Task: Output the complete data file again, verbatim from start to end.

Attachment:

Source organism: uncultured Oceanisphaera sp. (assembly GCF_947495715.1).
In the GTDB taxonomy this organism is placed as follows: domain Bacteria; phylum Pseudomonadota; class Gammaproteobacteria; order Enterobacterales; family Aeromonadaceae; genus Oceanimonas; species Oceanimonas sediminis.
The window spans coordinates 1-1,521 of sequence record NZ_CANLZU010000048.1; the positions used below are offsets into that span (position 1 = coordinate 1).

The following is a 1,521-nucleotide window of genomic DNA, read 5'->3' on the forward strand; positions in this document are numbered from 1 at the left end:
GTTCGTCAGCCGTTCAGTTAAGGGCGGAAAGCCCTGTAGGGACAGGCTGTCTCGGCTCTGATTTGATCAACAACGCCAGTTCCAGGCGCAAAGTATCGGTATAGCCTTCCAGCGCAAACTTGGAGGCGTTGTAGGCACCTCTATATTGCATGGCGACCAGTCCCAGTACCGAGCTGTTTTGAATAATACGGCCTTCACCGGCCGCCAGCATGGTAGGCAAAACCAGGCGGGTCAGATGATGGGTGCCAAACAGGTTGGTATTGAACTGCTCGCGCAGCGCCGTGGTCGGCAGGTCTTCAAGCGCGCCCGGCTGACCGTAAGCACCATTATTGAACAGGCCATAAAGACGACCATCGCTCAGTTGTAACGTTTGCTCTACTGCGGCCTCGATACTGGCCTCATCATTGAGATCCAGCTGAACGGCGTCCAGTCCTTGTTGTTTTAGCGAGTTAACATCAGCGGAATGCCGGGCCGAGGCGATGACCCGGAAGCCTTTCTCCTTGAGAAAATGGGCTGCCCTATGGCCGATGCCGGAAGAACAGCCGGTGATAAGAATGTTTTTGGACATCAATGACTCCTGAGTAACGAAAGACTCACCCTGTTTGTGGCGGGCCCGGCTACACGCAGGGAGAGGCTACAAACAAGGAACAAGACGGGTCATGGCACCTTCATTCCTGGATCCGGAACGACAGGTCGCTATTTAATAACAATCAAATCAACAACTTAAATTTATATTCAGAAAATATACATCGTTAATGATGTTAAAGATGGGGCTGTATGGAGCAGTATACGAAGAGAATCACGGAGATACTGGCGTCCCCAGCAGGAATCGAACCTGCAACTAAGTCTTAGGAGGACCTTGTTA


Source organism: uncultured Oceanisphaera sp. (assembly GCF_947495715.1).
In the GTDB taxonomy this organism is placed as follows: domain Bacteria; phylum Pseudomonadota; class Gammaproteobacteria; order Enterobacterales; family Aeromonadaceae; genus Oceanimonas; species Oceanimonas sediminis.
The window spans coordinates 1-1,521 of sequence record NZ_CANLZU010000048.1; the positions used below are offsets into that span (position 1 = coordinate 1).

The following is a 1,521-nucleotide window of genomic DNA, read 5'->3' on the forward strand; positions in this document are numbered from 1 at the left end:
GTTCGTCAGCCGTTCAGTTAAGGGCGGAAAGCCCTGTAGGGACAGGCTGTCTCGGCTCTGATTTGATCAACAACGCCAGTTCCAGGCGCAAAGTATCGGTATAGCCTTCCAGCGCAAACTTGGAGGCGTTGTAGGCACCTCTATATTGCATGGCGACCAGTCCCAGTACCGAGCTGTTTTGAATAATACGGCCTTCACCGGCCGCCAGCATGGTAGGCAAAACCAGGCGGGTCAGATGATGGGTGCCAAACAGGTTGGTATTGAACTGCTCGCGCAGCGCCGTGGTCGGCAGGTCTTCAAGCGCGCCCGGCTGACCGTAAGCACCATTATTGAACAGGCCATAAAGACGACCATCGCTCAGTTGTAACGTTTGCTCTACTGCGGCCTCGATACTGGCCTCATCATTGAGATCCAGCTGAACGGCGTCCAGTCCTTGTTGTTTTAGCGAGTTAACATCAGCGGAATGCCGGGCCGAGGCGATGACCCGGAAGCCTTTCTCCTTGAGAAAATGGGCTGCCCTATGGCCGATGCCGGAAGAACAGCCGGTGATAAGAATGTTTTTGGACATCAATGACTCCTGAGTAACGAAAGACTCACCCTGTTTGTGGCGGGCCCGGCTACACGCAGGGAGAGGCTACAAACAAGGAACAAGACGGGTCATGGCACCTTCATTCCTGGATCCGGAACGACAGGTCGCTATTTAATAACAATCAAATCAACAACTTAAATTTATATTCAGAAAATATACATCGTTAATGATGTTAAAGATGGGGCTGTATGGAGCAGTATACGAAGAGAATCACGGAGATACTGGCGTCCCCAGCAGGAATCGAACCTGCAACTAAGTCTTAGGAGGACCTTGTTA